Race-Conscious Parenting

We Really Do Care, Do You?

We Really Do Care, Do You?

Sociologist Maggie Hagerman has been documenting white kids’ racial attitudes over the last decade and is observing a shift from “I don’t see racism or think racism exists” to “I see racism but I don’t care.”

Her research on the dangers of racial apathy serves as one of the strongest calls for our work at We Stories that we’ve seen.

Psychologist Derald Wing Sue explains this same shift and introduces an important concept: instead of a “conscious desire to hurt,” racial apathy conveys a “failure to help.”

Hagerman explains “that failure is twofold: it is not just a failure of action, it’s a failure of empathy — it’s the failure to even care about the persistence and consequences of racism in the United States. This “failure to help” — this failure to concern oneself with the suffering and humanity of others — is a powerful tool, used to reproduce and perpetuate existing racial oppression.”

This underscores what we know and see and fear. Left unspoken, unpacked, and unchallenged we who are not most impacted (white people) become numb and apathetic. We create a normal that accepts, allows, and perpetuates racism. Our children notice. And they do as we do. They fail to help too.

CONTINUE READING HERE…

Going Beyond Indigenous People’s Day and Thanksgiving

Going Beyond Indigenous People’s Day and Thanksgiving

October and November bring us the holidays of Columbus Day and Thanksgiving. Two moments on the calendar that require us to reckon with the way Native people have been treated historically and how we retell that history in the present day. Often times parents find these holidays as their first opportunities to reflect on how to address Native American history and learn more about tribes today. This time of year offers the chance to highlight a counter narrative that Native people are not static - confined to a time in place in history - but dynamic, and very much present and facing oppression today.

Yet confining them to October/November goes to further perpetuate Native people only being present in a specific time - instead of seeing them all around us, all of the time. (And here I am doing just that. I recognize the hypocrisy here, and also firmly believe that today is a great day to start a new pattern of noticing Native voices. #joinme!)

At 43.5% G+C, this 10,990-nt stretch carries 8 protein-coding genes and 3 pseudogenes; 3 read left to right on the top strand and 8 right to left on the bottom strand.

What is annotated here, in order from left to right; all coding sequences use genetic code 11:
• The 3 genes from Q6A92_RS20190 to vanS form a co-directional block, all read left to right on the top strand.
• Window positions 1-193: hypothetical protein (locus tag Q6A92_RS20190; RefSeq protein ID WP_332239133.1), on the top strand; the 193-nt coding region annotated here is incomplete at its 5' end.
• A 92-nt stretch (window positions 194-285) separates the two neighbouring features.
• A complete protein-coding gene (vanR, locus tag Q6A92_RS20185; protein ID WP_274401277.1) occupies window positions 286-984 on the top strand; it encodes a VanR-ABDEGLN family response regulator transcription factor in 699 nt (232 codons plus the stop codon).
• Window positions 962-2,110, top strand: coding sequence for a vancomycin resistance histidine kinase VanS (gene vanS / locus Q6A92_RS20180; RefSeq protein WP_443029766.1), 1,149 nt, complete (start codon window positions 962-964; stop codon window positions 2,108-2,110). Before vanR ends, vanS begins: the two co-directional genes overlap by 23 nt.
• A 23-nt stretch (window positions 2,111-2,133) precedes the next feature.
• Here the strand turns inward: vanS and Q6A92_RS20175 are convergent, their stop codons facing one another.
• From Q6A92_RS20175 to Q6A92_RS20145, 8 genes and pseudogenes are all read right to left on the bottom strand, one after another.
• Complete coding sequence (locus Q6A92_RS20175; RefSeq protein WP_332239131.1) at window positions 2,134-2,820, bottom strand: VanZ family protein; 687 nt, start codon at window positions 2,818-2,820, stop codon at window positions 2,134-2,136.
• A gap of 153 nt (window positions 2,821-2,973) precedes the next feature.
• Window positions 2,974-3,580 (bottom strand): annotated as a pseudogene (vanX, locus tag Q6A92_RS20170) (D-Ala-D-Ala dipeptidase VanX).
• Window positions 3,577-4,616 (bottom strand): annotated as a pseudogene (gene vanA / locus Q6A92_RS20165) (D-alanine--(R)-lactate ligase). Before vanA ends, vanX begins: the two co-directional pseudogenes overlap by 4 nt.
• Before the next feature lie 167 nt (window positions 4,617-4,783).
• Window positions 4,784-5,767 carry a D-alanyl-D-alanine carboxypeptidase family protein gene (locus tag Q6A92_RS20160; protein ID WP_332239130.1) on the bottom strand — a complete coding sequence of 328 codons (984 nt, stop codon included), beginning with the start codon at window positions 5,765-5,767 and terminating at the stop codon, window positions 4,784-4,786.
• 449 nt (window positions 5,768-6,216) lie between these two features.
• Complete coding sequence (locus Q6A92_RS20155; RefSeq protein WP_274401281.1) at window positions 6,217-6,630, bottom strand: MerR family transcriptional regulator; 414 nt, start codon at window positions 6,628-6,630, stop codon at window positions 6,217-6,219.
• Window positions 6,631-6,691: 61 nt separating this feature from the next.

Because we do see Native People everywhere - we just haven’t been taught to recognize their presence. Many states and cities in the United States get their names from the tribes that used to inhabit that land, even Missouri (from the Missouria tribe, present day Ote-Missouria tribe) and Illinois (from the Illini tribe, present day Peoria tribe)! There is so much history that we can be learning about year-round.

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'Something Happened' Authors Talk to We Stories About Their New Book

'Something Happened' Authors Talk to We Stories About Their New Book

Something Happened in Our Town:  A Child's Story about Racial Injustice was published by Magination Press in May 2018.  This picture book was designed to help parents talk about race and racial injustice with children ages 4-8.  As the story begins,  some schoolchildren overhear news of a police shooting of an unarmed Black man.  The story follows two families as they address their children's questions about this incident.  WeStories had an opportunity for a virtual conversation with the authors of this unique and timely book, and we wanted to share their responses with our community. 

READ MORE…

Voting Rights and Representation, Then and Now

Voting Rights and Representation, Then and Now

We have less than a month to go until election day. Present in this campaign season are issues that have plagued our nation for centuries: racism, populism, immigration, inclusion and representation among others.

Embedded in every advertisement, news article, and speech are the questions - Who are we as a nation? How does our past intersect with our promise? What is the meaning of democracy?

As children, we’re taught a fairly simplistic version of democracy - a form of government in which people choose leaders by voting. This simple framework can, at an early age, help bestow the power of the vote. American children are told: your vote counts.

But our nation's history is more complicated. READ MORE HERE.

Segregation in St. Louis hurts whites too

 Segregation in St. Louis hurts whites too

St. Louis is truly a tale of two cities. Neighborhoods of high crime and high poverty eerily exist in a region that also contains communities with family-friendly attractions, beautiful housing, and good schools. This divide is well-known and historically accepted in our region.

One city deals with disinvestment so devastating, it is regularly and nationally recognized as a worst place to live. This is adjacent to another city so enriched and safe that it’s regularly and nationally recognized as a best place to raise a family.